The third Karamoja Integrated Development Plan (hereafter KIDP3) covers the period 2021/22 to 2025/26. The design of the KIDP3 was preceded by a review of the performance of the KIDP2, both of which were commissioned by the Office of the Prime Minister (OPM) and Ministry for Karamoja Affairs (MfKA), and supported by the Karamoja Resilience Support Unit (KRSU) of Tufts University.
Napak is one of the districts in the Karamoja sub-region faced with chronic food insecurity coupled with high levels of malnutrition that are of public health concern.
The objectives of this study are to i) map the current (parallel) supply chains for nutrition commodities; ii) provide recommendations for a more harmonized, effective and efficient supply chain of nutrition commodities in Karamoja specifically; and iii) develop a national strategy for phased effective integration of nutrition commodities that have been managed separately from the mainstream supply chain.
The study aimed at exploring problems accelerating and limiting skills acquisition (BTVET Sector) for the youth in Karamoja region
The Strategic Resilience Assessment demonstrates how individual, household, communities, governments and non-governmental actors can build resilience to shocks and stresses that threaten progress towards development goals.
Overall food security classification shows that half of the population in Karamoja (50%) is food insecure, of which 12% were found to be severely food insecure.
In 2016, the World Food Programme (WFP) engaged ACF International to conduct an assessment of both supplementary feeding programme (SFP) for the treatment of moderate acute malnutrition (MAM) and the outpatient feeding programme (OTP) for the treatment of severe acute malnutrition (SAM).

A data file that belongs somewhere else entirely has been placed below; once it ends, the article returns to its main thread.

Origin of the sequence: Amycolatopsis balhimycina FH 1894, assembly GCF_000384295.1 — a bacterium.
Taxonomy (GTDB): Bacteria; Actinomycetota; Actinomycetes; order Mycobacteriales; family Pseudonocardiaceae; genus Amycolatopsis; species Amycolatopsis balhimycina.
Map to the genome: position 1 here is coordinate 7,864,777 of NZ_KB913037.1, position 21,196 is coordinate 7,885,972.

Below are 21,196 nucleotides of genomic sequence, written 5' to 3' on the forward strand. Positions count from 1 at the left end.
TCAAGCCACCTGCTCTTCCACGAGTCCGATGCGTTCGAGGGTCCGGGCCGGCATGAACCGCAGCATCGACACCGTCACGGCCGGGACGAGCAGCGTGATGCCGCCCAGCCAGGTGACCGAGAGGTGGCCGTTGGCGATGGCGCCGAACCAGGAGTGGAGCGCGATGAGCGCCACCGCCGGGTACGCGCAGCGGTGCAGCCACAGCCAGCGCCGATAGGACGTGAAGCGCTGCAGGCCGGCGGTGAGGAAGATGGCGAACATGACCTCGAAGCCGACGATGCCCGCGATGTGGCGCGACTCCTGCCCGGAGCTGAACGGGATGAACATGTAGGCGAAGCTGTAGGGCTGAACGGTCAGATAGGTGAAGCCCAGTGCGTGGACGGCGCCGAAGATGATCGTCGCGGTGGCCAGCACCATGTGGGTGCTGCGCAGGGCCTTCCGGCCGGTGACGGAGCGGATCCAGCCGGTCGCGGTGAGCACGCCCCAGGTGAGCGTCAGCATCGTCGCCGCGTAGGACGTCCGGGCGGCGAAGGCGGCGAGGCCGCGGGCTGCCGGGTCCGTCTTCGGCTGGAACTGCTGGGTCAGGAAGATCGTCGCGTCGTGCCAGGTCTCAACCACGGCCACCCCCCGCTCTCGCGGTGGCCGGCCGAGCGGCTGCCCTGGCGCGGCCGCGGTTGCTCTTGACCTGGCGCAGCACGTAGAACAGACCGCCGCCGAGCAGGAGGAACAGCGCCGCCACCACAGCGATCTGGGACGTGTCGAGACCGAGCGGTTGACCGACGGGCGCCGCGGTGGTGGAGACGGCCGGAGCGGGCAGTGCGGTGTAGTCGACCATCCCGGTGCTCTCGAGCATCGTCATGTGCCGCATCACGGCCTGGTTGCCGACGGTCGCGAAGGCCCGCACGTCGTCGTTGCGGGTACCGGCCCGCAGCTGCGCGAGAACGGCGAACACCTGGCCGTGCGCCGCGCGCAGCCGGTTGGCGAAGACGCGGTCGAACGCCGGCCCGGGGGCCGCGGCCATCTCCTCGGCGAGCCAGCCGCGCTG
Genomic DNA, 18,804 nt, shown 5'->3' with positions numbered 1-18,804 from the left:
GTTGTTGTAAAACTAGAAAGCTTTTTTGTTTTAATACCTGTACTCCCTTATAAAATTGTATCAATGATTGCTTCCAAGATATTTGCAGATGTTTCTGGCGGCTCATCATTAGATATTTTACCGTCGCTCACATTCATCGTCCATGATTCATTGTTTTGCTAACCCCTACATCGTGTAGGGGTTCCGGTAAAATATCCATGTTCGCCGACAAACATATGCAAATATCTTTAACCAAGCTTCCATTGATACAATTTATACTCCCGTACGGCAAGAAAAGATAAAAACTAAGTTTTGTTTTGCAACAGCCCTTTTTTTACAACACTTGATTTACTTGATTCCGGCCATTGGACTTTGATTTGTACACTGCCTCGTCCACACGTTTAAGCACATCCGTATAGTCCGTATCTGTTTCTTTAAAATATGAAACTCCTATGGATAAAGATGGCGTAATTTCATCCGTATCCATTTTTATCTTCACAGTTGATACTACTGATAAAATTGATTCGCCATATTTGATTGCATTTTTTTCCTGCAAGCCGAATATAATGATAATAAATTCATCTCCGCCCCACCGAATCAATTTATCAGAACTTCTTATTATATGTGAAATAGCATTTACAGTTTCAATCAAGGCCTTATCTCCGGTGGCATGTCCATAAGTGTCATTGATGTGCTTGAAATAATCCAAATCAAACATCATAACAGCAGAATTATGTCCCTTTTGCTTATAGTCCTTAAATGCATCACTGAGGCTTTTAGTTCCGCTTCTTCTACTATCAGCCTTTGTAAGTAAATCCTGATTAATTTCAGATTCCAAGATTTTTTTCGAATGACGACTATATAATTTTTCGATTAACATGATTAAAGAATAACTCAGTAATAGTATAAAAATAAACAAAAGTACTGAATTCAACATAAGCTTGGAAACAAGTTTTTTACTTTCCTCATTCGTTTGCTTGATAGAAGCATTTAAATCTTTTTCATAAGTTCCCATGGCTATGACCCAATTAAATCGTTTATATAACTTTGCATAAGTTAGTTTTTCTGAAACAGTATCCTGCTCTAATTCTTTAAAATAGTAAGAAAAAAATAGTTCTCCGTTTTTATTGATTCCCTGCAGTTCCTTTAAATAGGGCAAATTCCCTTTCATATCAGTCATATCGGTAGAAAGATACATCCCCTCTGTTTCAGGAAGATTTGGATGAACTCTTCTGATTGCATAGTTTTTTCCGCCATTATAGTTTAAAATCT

The purpose is to go beyond generic interventions by identifying really context-specific causes in order to propose adequate solutions. The seasonality of under-nutrition can for example be very different from one livelihood zone to another. A Link NCA is not a statistical demonstration of nutrition causality that can be generalized at a national level.
This policy brief is an opportunity to give a picture of the desirability of using livestock to improve livelihoods in the Karamoja region by taking advantage of existing policies or propose new ideas that will help exploit the potential of the livestock resource in Karamoja.
The purpose of the review is to strengthen gender equality and women’s and girl’s empowerment. DFID wishes to assess its work to date, in relation to the dynamic and changing social circumstances in the Karamoja, and in relation to inputs by other donors and organisations.
This report presents an analysis of livestock marketing in the Karamoja region of north-east Uganda. This assesment reviews the current status of livestock marketing and trade in Karamoja, including cross-border trade with Kenya and South Sudan. The assessment explains the economic logic of herd growth in Karamoja as a means to build household financial capital, and questions the notion of Karamojong herders as unresponsive to price and opportunity. The assessment reports a practice of 'trading up' in which bulls are fattened and exchanged for heifers, as well as a dynamic livestock market activity in Karamoja. Key constraints to livestock production are highlighted - weak veterinary services and problems with livestock water supply.
The Effectiveness Review took place in Kotido district, (Karamoja, Uganda) in August 2014, and set out to evaluate the impact of the project ‘Piloting gender sensitive livelihoods in Karamoja’ on dimensions of women’s empowerment in Karamoja. Project activities were implemented by Oxfam and partner organisations in the Kotido and Kaabong districts, Karamoja region, between July 2011 and March 2014.